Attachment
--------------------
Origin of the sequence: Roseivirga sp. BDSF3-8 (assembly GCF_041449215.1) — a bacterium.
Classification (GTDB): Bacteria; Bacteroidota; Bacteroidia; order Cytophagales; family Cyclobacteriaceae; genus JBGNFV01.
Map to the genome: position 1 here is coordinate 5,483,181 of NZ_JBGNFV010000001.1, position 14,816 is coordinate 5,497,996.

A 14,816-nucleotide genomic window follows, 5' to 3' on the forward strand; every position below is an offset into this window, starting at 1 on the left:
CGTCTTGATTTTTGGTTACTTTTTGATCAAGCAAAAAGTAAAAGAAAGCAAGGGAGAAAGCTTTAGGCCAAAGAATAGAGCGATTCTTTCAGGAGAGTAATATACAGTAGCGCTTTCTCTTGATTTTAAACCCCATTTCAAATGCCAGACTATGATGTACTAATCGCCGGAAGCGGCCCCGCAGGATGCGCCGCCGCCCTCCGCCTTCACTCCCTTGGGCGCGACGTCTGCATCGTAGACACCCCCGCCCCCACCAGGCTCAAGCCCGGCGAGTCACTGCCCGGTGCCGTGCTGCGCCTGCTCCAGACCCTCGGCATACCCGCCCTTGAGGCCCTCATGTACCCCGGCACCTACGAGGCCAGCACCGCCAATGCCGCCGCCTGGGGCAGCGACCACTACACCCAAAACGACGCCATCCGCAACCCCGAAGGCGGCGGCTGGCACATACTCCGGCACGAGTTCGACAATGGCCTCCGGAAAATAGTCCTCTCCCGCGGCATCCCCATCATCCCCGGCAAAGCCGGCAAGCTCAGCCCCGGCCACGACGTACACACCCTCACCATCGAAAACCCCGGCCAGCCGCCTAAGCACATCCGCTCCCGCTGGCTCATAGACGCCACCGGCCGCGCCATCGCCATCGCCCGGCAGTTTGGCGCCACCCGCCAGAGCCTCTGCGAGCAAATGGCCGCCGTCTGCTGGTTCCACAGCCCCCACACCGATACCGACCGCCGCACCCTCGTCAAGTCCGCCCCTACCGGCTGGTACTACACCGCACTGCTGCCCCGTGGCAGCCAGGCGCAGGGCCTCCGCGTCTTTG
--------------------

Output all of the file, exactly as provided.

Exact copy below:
Origin of the sequence: Roseivirga sp. BDSF3-8 (assembly GCF_041449215.1) — a bacterium.
Classification (GTDB): Bacteria; Bacteroidota; Bacteroidia; order Cytophagales; family Cyclobacteriaceae; genus JBGNFV01.
Map to the genome: position 1 here is coordinate 5,483,181 of NZ_JBGNFV010000001.1, position 14,816 is coordinate 5,497,996.

A 14,816-nucleotide genomic window follows, 5' to 3' on the forward strand; every position below is an offset into this window, starting at 1 on the left:
CGTCTTGATTTTTGGTTACTTTTTGATCAAGCAAAAAGTAAAAGAAAGCAAGGGAGAAAGCTTTAGGCCAAAGAATAGAGCGATTCTTTCAGGAGAGTAATATACAGTAGCGCTTTCTCTTGATTTTAAACCCCATTTCAAATGCCAGACTATGATGTACTAATCGCCGGAAGCGGCCCCGCAGGATGCGCCGCCGCCCTCCGCCTTCACTCCCTTGGGCGCGACGTCTGCATCGTAGACACCCCCGCCCCCACCAGGCTCAAGCCCGGCGAGTCACTGCCCGGTGCCGTGCTGCGCCTGCTCCAGACCCTCGGCATACCCGCCCTTGAGGCCCTCATGTACCCCGGCACCTACGAGGCCAGCACCGCCAATGCCGCCGCCTGGGGCAGCGACCACTACACCCAAAACGACGCCATCCGCAACCCCGAAGGCGGCGGCTGGCACATACTCCGGCACGAGTTCGACAATGGCCTCCGGAAAATAGTCCTCTCCCGCGGCATCCCCATCATCCCCGGCAAAGCCGGCAAGCTCAGCCCCGGCCACGACGTACACACCCTCACCATCGAAAACCCCGGCCAGCCGCCTAAGCACATCCGCTCCCGCTGGCTCATAGACGCCACCGGCCGCGCCATCGCCATCGCCCGGCAGTTTGGCGCCACCCGCCAGAGCCTCTGCGAGCAAATGGCCGCCGTCTGCTGGTTCCACAGCCCCCACACCGATACCGACCGCCGCACCCTCGTCAAGTCCGCCCCTACCGGCTGGTACTACACCGCACTGCTGCCCCGTGGCAGCCAGGCGCAGGGCCTCCGCGTCTTTG